The International conference “From Thessaloniki to Sofia and beyond” was organized on June 6, 2018 in Rome as a cooperation between the International Affairs Institute (IAI) with the European Commission’s […]
The International conference “From Thessaloniki to Sofia and beyond” was organized on June 6, 2018 in Rome as a cooperation between the International Affairs Institute (IAI) with the European Commission’s Directorate-General for Neighborhood and Enlargement Negotiations (DG NEAR) and the European Fund for the Balkans. The conference engaged a list of renowned politicians, journalists, businesspersons, civil society actors and academics from the Western Balkans and Europe in a creative forward-looking exercise on the future of European enlargement towards the Western Balkans. The event was aimed at advancing the understanding of the strategic win-win gains that the EU and the WB6 would get by recommitting to reform and cooperation, as much as of the costs of not doing so, which would fuel nationalist, populist and illiberal discourses in both the EU and the Western Balkans.
The year 2018 marks the 15th anniversary of the Thessaloniki European Council, which for the first time affirmed explicitly the membership perspective of the Western Balkans. In May 2018, the EU-Western Balkans Summit in Sofia reiterated the unequivocal support for the European perspective of the Western Balkans (WB6) and revamped the EU’s engagement with the region. The new Strategy for ‘A Credible Enlargement Perspective for and Enhanced EU Engagement with the Western Balkans’, adopted by the Commission in February 2018 set out a path for Serbia, Montenegro, Bosnia-Herzegovina, Kosovo, the Former Yugoslav Republic of Macedonia/FYROM and Albania to eventually accede the Union by 2025.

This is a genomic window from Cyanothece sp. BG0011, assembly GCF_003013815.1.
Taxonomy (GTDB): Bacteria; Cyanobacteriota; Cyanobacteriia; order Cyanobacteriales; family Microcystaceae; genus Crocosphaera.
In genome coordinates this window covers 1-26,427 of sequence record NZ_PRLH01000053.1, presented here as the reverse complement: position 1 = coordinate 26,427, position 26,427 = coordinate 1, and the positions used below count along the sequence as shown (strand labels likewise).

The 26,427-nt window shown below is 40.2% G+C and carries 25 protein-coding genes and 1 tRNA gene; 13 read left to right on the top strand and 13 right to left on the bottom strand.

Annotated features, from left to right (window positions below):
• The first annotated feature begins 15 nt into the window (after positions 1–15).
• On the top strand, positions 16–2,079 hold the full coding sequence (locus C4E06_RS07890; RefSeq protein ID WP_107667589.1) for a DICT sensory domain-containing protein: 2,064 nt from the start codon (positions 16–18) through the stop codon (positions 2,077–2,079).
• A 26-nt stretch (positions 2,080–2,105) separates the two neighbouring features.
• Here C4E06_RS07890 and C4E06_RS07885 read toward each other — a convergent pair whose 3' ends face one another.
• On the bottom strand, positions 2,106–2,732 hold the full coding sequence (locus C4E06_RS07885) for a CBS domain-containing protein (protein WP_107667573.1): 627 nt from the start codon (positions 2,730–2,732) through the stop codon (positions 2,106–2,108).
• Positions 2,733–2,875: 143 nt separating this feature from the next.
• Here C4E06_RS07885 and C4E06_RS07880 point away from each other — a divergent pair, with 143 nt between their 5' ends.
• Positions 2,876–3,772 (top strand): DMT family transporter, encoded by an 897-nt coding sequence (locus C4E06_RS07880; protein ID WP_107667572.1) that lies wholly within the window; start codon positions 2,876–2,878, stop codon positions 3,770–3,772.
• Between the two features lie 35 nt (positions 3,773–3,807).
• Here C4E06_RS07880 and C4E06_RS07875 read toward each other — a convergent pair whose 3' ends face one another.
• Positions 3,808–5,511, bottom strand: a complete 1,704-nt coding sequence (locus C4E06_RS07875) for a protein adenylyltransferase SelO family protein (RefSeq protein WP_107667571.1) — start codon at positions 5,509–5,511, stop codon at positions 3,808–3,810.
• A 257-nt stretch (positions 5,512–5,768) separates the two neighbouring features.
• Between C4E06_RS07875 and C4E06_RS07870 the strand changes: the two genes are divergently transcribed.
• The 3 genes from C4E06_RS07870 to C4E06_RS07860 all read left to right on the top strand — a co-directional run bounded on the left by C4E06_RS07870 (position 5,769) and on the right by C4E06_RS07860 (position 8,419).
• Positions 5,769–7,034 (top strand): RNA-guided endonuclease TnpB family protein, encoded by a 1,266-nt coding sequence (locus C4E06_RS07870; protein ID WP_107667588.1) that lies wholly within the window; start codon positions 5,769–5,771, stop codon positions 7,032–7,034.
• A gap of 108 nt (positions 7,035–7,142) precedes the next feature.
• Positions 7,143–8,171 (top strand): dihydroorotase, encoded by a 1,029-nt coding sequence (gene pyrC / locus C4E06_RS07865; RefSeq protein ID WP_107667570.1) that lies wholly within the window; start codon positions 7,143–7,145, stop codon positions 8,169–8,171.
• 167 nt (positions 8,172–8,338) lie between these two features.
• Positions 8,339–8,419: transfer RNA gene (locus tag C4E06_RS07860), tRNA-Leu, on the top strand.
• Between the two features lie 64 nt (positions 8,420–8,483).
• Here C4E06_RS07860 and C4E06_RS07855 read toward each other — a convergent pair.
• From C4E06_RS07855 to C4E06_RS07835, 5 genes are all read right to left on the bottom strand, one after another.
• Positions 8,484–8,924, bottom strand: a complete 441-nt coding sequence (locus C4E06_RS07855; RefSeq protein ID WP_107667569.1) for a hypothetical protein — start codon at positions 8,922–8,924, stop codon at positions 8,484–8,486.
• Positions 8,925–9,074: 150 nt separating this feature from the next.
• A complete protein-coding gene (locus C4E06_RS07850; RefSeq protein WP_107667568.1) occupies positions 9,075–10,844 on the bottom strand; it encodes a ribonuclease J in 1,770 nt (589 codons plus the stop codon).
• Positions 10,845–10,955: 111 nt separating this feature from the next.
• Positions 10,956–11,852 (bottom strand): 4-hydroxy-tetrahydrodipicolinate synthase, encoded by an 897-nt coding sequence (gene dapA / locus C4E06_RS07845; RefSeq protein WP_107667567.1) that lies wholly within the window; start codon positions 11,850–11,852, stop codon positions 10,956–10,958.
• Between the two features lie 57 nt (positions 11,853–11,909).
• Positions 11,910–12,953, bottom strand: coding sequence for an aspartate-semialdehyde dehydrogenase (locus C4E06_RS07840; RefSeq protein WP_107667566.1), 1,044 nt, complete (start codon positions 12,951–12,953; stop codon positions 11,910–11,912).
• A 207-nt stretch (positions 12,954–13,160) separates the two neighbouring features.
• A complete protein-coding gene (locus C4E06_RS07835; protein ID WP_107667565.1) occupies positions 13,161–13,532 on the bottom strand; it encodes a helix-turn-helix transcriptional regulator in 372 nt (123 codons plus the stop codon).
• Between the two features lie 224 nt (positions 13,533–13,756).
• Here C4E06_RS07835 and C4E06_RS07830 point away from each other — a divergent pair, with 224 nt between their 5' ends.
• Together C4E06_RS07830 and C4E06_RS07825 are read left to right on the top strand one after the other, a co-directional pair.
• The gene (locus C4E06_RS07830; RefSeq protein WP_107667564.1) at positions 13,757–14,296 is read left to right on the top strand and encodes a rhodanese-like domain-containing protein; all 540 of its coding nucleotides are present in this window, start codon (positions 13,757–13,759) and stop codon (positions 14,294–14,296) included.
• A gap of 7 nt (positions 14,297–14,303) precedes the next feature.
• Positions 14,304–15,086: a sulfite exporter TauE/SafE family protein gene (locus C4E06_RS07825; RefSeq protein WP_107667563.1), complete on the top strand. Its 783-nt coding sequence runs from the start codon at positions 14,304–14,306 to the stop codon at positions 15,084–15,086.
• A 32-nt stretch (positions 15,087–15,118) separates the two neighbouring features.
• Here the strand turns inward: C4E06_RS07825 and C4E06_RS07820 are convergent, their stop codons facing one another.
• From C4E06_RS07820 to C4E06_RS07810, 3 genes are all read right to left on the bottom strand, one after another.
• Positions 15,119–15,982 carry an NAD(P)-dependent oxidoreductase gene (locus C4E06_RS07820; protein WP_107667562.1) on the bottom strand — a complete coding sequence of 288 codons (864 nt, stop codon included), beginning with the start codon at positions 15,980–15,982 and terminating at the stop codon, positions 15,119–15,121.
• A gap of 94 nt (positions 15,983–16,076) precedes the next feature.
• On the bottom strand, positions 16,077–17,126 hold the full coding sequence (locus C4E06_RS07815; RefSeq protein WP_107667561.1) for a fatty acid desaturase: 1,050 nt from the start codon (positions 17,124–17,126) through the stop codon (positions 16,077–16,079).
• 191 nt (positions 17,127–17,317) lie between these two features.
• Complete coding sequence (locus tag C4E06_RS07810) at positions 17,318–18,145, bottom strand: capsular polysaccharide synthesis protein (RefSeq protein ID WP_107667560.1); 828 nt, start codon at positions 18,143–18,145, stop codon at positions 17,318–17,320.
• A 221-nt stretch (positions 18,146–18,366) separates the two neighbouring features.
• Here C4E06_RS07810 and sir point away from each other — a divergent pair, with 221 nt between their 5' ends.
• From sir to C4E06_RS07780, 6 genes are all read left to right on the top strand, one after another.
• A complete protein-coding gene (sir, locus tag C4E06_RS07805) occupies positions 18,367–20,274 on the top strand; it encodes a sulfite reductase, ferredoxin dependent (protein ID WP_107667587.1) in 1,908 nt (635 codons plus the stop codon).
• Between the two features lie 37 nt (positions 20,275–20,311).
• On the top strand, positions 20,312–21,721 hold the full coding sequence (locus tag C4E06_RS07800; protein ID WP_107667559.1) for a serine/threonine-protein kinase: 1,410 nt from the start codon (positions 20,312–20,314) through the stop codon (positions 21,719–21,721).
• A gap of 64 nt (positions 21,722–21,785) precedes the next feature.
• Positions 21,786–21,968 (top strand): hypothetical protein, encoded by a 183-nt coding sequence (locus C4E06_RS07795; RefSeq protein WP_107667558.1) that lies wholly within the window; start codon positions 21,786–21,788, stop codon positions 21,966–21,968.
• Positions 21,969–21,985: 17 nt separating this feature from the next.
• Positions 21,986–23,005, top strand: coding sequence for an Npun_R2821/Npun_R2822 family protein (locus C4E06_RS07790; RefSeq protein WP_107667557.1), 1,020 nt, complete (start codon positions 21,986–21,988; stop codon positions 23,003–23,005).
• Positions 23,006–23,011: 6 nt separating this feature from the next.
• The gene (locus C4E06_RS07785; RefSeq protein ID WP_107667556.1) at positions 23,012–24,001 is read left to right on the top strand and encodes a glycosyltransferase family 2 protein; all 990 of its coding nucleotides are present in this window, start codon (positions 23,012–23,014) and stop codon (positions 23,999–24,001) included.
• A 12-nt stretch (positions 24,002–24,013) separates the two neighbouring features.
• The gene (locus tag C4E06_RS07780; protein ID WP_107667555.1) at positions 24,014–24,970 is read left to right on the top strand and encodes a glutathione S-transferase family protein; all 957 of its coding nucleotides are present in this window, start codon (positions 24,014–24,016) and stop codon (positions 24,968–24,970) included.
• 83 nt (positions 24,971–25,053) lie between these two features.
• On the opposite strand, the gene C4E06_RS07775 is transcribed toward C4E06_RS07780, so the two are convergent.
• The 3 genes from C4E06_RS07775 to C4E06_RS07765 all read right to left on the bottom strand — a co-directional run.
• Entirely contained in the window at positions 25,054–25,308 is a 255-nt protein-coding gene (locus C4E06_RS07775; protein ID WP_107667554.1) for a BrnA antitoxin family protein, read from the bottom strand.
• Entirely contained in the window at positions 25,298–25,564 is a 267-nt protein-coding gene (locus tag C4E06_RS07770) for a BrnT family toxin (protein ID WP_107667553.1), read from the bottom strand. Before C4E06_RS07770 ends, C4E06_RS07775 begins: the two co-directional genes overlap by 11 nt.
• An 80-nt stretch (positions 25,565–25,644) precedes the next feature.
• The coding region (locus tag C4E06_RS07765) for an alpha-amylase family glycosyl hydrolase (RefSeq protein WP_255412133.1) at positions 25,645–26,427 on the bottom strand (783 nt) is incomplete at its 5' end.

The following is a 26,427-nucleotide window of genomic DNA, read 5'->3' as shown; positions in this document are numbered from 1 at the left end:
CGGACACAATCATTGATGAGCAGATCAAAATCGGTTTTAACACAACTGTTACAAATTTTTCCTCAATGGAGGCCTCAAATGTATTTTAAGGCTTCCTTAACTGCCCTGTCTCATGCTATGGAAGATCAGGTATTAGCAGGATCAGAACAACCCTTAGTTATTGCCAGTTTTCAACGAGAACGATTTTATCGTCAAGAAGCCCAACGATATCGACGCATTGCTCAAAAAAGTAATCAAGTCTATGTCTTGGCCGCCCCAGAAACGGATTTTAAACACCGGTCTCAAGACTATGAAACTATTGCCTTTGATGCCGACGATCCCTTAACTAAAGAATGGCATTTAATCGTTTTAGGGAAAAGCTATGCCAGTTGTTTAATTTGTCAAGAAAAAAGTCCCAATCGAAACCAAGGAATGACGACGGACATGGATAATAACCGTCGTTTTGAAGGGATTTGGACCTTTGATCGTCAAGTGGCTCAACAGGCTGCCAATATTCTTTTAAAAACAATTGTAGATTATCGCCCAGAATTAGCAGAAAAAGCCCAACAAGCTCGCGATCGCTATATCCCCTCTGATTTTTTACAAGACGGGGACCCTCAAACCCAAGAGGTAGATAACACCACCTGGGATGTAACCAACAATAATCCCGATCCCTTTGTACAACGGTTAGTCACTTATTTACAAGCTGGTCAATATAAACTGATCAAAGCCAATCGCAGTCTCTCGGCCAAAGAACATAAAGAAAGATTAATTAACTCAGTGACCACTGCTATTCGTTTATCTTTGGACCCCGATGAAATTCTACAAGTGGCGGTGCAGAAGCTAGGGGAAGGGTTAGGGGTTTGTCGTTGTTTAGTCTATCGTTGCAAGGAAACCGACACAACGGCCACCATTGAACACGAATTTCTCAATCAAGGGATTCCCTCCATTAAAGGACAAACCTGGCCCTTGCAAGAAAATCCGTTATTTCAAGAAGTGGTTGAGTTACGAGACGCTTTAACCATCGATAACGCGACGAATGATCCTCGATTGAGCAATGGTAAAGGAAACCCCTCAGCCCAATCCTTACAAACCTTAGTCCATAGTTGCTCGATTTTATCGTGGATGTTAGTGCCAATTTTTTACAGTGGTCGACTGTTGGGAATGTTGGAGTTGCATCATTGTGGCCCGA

The conference was held to accentuate these recent developments and the potential perspectives through the panels “The Commission’s Strategy for the Western Balkans: moving towards a credible integration”, “National perspectives on the Western Balkans: is there a politicization of the accession process?”, and “Democracy and state fragility in the WB6”.
The Executive Director of the European Fund for the Balkans, Hedvig Morvai opened the conference together with the President of IAI, Ferdinando Nelli Feroci and Myriam Ferran, Director for Strategy and Turkey, European Commission (DG NEAR).
Morvai stressed out that there will be opportunities to explore the new realities in this region and a move from “business as usual” policy is more than needed. The Fund’s director also pointed out that the EU Membership is not a matter of political convince, but a generational political and socioeconomic choice.
– We need the new togetherness, to transform the Western Balkans, in areas of rule of law, gender equality and separation of power – said Morvai.
On the other hand, Myriam Ferran from DG Near addressed the subject saying that the aim of EU accession is looking to the West, aligning with values and objectives of the European Union. – If we do not have common basic principles, it will bring us nowhere. EU door remains open for the Western Balkans. The door is opened but they will not join the Union in the state they are currently in – highlighted Ms. Ferran.